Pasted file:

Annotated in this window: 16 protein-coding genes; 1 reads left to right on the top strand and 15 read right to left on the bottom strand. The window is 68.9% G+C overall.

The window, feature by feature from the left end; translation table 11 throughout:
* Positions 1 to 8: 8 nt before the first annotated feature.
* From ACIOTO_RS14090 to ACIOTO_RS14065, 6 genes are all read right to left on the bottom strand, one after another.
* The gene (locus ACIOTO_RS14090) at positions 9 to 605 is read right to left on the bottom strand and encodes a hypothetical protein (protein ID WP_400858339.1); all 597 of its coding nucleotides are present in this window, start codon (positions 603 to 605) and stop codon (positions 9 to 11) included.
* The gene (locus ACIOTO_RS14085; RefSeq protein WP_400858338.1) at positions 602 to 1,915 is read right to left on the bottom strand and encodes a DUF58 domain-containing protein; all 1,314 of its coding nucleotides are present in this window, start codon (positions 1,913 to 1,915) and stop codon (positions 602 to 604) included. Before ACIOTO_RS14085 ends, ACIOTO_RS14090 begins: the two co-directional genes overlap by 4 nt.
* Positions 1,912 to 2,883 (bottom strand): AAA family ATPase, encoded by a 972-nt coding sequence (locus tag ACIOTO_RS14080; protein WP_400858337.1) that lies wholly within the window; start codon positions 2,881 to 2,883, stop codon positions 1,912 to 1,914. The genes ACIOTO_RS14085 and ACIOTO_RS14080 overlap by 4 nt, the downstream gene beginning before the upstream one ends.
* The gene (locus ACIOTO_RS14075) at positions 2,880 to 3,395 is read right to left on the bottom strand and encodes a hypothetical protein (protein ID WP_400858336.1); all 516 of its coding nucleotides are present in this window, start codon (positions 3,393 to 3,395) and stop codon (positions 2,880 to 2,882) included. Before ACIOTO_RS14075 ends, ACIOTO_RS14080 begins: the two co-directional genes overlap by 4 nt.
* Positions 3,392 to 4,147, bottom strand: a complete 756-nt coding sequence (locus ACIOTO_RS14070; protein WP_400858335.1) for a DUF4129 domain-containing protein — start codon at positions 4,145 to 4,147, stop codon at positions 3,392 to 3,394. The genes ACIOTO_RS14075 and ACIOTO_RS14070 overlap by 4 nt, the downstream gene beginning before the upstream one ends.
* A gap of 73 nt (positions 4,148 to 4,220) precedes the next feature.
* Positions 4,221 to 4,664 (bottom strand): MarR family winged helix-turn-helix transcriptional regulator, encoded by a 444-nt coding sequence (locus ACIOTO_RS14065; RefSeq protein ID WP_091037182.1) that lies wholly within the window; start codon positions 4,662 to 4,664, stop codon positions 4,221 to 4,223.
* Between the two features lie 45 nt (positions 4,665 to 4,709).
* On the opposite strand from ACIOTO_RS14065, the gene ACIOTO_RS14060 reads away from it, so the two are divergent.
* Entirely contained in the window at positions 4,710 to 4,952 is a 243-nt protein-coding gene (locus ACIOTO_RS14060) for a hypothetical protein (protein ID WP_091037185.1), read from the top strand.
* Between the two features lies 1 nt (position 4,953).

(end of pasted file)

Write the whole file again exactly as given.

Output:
Annotated in this window: 16 protein-coding genes; 1 reads left to right on the top strand and 15 read right to left on the bottom strand. The window is 68.9% G+C overall.

The window, feature by feature from the left end; translation table 11 throughout:
* Positions 1 to 8: 8 nt before the first annotated feature.
* From ACIOTO_RS14090 to ACIOTO_RS14065, 6 genes are all read right to left on the bottom strand, one after another.
* The gene (locus ACIOTO_RS14090) at positions 9 to 605 is read right to left on the bottom strand and encodes a hypothetical protein (protein ID WP_400858339.1); all 597 of its coding nucleotides are present in this window, start codon (positions 603 to 605) and stop codon (positions 9 to 11) included.
* The gene (locus ACIOTO_RS14085; RefSeq protein WP_400858338.1) at positions 602 to 1,915 is read right to left on the bottom strand and encodes a DUF58 domain-containing protein; all 1,314 of its coding nucleotides are present in this window, start codon (positions 1,913 to 1,915) and stop codon (positions 602 to 604) included. Before ACIOTO_RS14085 ends, ACIOTO_RS14090 begins: the two co-directional genes overlap by 4 nt.
* Positions 1,912 to 2,883 (bottom strand): AAA family ATPase, encoded by a 972-nt coding sequence (locus tag ACIOTO_RS14080; protein WP_400858337.1) that lies wholly within the window; start codon positions 2,881 to 2,883, stop codon positions 1,912 to 1,914. The genes ACIOTO_RS14085 and ACIOTO_RS14080 overlap by 4 nt, the downstream gene beginning before the upstream one ends.
* The gene (locus ACIOTO_RS14075) at positions 2,880 to 3,395 is read right to left on the bottom strand and encodes a hypothetical protein (protein ID WP_400858336.1); all 516 of its coding nucleotides are present in this window, start codon (positions 3,393 to 3,395) and stop codon (positions 2,880 to 2,882) included. Before ACIOTO_RS14075 ends, ACIOTO_RS14080 begins: the two co-directional genes overlap by 4 nt.
* Positions 3,392 to 4,147, bottom strand: a complete 756-nt coding sequence (locus ACIOTO_RS14070; protein WP_400858335.1) for a DUF4129 domain-containing protein — start codon at positions 4,145 to 4,147, stop codon at positions 3,392 to 3,394. The genes ACIOTO_RS14075 and ACIOTO_RS14070 overlap by 4 nt, the downstream gene beginning before the upstream one ends.
* A gap of 73 nt (positions 4,148 to 4,220) precedes the next feature.
* Positions 4,221 to 4,664 (bottom strand): MarR family winged helix-turn-helix transcriptional regulator, encoded by a 444-nt coding sequence (locus ACIOTO_RS14065; RefSeq protein ID WP_091037182.1) that lies wholly within the window; start codon positions 4,662 to 4,664, stop codon positions 4,221 to 4,223.
* Between the two features lie 45 nt (positions 4,665 to 4,709).
* On the opposite strand from ACIOTO_RS14065, the gene ACIOTO_RS14060 reads away from it, so the two are divergent.
* Entirely contained in the window at positions 4,710 to 4,952 is a 243-nt protein-coding gene (locus ACIOTO_RS14060) for a hypothetical protein (protein ID WP_091037185.1), read from the top strand.
* Between the two features lies 1 nt (position 4,953).